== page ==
Abstract

The evolution of porosity in shales with increasing maturity was examined in a suite of five New Albany Shale samples spanning a maturity range from immature (vitrinite reflectance, Ro 0.35%) to postmature (Ro 1.41%). Devonian to lower Mississippian New Albany Shale samples from the Illinois Basin used in this study contain marine type II kerogen having total organic carbon contents from 1.2 to 13.0 wt. %. Organic petrology, CO2 and N2 low-pressure adsorption, and mercury intrusion capillary pressure techniques were used to quantify pore volumes, pore sizes, and pore-size distributions.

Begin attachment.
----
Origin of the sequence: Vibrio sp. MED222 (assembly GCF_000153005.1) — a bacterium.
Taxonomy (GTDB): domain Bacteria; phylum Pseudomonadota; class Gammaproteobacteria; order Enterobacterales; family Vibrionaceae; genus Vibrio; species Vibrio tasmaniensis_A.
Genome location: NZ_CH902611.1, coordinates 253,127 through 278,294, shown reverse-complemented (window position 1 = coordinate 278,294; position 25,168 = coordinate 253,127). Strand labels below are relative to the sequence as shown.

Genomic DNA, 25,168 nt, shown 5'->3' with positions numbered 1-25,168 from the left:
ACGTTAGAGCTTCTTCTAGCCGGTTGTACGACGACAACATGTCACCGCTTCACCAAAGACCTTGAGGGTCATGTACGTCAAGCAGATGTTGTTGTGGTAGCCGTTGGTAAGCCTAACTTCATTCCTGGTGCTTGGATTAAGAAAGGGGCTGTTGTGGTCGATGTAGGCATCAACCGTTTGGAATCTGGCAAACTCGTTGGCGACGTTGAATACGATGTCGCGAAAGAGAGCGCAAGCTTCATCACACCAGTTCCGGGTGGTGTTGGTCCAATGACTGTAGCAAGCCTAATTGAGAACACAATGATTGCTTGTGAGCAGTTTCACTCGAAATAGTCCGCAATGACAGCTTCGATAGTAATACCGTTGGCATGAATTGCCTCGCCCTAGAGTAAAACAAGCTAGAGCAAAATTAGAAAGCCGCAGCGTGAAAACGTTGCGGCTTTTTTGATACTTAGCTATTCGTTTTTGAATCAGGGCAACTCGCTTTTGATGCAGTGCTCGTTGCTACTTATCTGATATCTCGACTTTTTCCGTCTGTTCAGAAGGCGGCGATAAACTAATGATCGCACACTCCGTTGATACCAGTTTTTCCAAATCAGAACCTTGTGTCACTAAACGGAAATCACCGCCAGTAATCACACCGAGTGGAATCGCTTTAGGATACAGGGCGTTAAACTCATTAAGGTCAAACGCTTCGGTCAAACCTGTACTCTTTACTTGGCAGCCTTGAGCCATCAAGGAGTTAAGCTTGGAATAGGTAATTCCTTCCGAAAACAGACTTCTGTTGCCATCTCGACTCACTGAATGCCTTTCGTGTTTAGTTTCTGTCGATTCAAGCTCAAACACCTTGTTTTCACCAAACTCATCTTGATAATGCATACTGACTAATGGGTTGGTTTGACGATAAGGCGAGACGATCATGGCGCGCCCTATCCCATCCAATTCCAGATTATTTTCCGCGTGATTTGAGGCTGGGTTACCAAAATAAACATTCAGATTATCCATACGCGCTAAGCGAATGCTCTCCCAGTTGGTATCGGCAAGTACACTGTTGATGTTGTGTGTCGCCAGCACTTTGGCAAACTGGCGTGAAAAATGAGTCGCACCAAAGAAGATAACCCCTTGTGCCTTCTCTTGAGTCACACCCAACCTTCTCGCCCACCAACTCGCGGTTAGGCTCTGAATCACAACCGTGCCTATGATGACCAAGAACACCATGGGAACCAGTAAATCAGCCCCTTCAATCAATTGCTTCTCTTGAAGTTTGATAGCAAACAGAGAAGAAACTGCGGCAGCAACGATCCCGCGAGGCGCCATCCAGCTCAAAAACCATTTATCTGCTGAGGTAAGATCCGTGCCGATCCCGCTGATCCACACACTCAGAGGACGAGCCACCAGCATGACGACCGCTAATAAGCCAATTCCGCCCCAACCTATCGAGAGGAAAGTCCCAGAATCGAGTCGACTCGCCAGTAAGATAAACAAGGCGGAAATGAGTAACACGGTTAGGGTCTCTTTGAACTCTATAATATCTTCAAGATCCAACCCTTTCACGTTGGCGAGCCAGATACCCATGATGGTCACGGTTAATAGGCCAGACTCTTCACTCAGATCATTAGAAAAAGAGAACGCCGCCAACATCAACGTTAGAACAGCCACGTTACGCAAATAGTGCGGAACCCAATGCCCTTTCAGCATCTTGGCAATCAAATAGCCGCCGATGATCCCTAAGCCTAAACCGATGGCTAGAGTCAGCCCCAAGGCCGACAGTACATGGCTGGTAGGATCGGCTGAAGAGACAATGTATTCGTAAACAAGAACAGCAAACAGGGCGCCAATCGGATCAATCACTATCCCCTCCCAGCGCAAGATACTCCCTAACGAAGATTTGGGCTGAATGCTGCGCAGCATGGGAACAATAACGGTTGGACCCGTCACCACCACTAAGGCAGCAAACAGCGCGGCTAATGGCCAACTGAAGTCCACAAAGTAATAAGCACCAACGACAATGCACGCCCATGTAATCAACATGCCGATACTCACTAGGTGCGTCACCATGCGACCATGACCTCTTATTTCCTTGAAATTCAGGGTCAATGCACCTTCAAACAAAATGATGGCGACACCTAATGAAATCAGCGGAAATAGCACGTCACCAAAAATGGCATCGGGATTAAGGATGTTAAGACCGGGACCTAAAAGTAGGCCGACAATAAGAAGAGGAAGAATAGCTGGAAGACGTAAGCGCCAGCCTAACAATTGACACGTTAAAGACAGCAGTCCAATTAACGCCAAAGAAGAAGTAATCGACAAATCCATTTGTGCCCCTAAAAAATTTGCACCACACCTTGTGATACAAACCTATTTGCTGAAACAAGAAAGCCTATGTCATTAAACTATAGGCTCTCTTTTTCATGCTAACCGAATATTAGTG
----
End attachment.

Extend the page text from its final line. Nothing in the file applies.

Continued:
Increasing maturity of the New Albany Shale is paralleled by many changes in the characteristics of porosity. The total porosity of 9.1 vol. % in immature New Albany Shale decreases to 1.5 vol. % in the late mature sample, whereas total pore volumes decrease from 0.0365 to 0.0059 cm3/g in the same sequence. Reversing the trend at even higher maturity, the postmature New Albany Shale exhibits higher porosity and larger total pore volumes compared to the late mature sample. With increasing maturity, changes in total porosity and total pore volumes are accompanied by changes in pore-size distributions and relative proportions of micropores, mesopores, and macropores. Porosity-related variances are directly related to differences in the amount and character of the organic matter and mineralogical composition, but maturity exerts the dominant control upon these characteristics. We conclude that organic matter transformation due to hydrocarbon generation and migration is a pivotal cause of the observed porosity differences.

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